CREE­DENCE CLEAR­WA­TER RE­VIVAL

The Com­plete Stu­dio Al­bums

UNCUT - - Archive - JIM WIRTH

Carry on chooglin’: Cree­dence clearer than ever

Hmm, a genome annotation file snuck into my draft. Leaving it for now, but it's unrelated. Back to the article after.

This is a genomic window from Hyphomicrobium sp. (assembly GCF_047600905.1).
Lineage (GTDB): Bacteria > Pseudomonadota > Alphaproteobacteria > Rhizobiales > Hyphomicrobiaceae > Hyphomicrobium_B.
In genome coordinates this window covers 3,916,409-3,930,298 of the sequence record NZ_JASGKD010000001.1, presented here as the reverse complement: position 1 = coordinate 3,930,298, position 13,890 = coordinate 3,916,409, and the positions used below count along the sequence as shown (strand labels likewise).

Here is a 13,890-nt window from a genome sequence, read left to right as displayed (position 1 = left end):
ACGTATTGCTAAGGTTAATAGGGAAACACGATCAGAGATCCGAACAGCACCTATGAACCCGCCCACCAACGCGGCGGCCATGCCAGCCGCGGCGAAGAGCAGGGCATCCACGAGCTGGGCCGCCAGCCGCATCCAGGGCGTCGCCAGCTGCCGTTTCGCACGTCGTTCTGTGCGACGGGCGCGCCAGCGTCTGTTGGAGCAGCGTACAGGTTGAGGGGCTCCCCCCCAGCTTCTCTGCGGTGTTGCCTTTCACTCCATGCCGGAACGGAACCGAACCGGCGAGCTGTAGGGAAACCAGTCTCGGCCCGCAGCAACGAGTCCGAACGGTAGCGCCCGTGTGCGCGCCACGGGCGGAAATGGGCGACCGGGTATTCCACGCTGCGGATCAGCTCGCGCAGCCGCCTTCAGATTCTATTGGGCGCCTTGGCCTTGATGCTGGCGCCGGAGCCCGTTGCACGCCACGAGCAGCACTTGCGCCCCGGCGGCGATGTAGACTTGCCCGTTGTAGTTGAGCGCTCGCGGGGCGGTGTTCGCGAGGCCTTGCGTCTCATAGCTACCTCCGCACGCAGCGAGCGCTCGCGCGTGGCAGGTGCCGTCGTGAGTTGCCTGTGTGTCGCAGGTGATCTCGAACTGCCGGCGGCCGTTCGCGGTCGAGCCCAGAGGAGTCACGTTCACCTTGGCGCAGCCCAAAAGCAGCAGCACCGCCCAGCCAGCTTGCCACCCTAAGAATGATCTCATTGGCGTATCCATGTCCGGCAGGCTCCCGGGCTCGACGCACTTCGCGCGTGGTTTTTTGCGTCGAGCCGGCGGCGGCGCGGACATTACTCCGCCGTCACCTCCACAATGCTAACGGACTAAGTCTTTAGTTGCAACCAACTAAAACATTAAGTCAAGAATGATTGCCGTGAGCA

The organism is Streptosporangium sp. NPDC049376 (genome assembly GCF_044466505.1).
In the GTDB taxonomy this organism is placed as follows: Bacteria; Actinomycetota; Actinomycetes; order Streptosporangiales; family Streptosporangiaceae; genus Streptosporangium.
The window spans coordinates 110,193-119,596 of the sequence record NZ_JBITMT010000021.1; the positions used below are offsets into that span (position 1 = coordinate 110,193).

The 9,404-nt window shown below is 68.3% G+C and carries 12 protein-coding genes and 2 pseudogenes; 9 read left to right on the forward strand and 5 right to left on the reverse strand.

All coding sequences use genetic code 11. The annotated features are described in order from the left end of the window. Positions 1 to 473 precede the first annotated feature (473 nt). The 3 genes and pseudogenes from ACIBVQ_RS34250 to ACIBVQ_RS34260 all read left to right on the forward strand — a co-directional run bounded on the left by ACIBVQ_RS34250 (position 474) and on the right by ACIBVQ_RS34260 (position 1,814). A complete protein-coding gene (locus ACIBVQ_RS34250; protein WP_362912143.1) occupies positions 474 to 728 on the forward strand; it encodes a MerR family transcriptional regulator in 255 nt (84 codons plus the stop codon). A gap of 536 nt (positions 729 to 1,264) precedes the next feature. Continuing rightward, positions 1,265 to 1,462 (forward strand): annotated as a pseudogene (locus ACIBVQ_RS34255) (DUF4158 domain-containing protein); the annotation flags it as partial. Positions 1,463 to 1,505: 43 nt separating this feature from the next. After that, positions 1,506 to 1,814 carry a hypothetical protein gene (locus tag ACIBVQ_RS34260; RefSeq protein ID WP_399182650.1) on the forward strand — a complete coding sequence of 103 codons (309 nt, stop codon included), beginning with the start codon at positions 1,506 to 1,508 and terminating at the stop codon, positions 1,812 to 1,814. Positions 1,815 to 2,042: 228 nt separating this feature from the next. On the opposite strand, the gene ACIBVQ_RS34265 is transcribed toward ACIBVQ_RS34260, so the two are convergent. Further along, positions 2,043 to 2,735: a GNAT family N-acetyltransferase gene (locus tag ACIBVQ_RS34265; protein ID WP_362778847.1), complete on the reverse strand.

“Melody Maker had us as the best band in the world,” re­flected John Fogerty more re­cently. “That was af­ter The Bea­tles split, but still.” Edited out of the Wood­stock film be­cause front­man Fogerty felt their head­lin­ing per­for­mance was be­low par, the griz­zled Cal­i­for­ni­ans lost some coun­ter­cul­tural ca­chet, but this half-speed re­mas­tered redux of the seven al­bums they rat­tled off from 1968–72 (in­clud­ing three in 1969 alone) con­firms that their thun­der­ous faux-South­ern rock was never hippy or dippy. The flan­nel-shirted hits (“Proud Mary”, “Bad Moon Ris­ing”, “Up Around The Bend”) re­main colos­sal, and be­witched foun­da­tion in­diepop­pers Orange Juice long be­fore the CCR look de­fined US al­ter­na­tive rock in the age of grunge. For more sub­tle traces of their in­flu­ence, lis­ten to their 1968 take on “I Put A Spell On You” for an early snatch of the Tele­vi­sion gui­tar sound, while sch­muck’s lament “Lodi” and the Nixon-bait­ing “Ef­figy” cast Fogerty as Bruce Spring­steen’s lyri­cal spirit guide. An ugly end­ing – Fogerty’s brother Tom quit be­fore limp swan­song, Mardi Gras, took in­ter-band democ­racy too far – should not de­tract from their rugged glory days. Ex­tras: 6/10. Noth­ing in the way of un­re­leased mu­sic, but an 80page book­let jus­ti­fies some of the sub­stan­tial price-tag.

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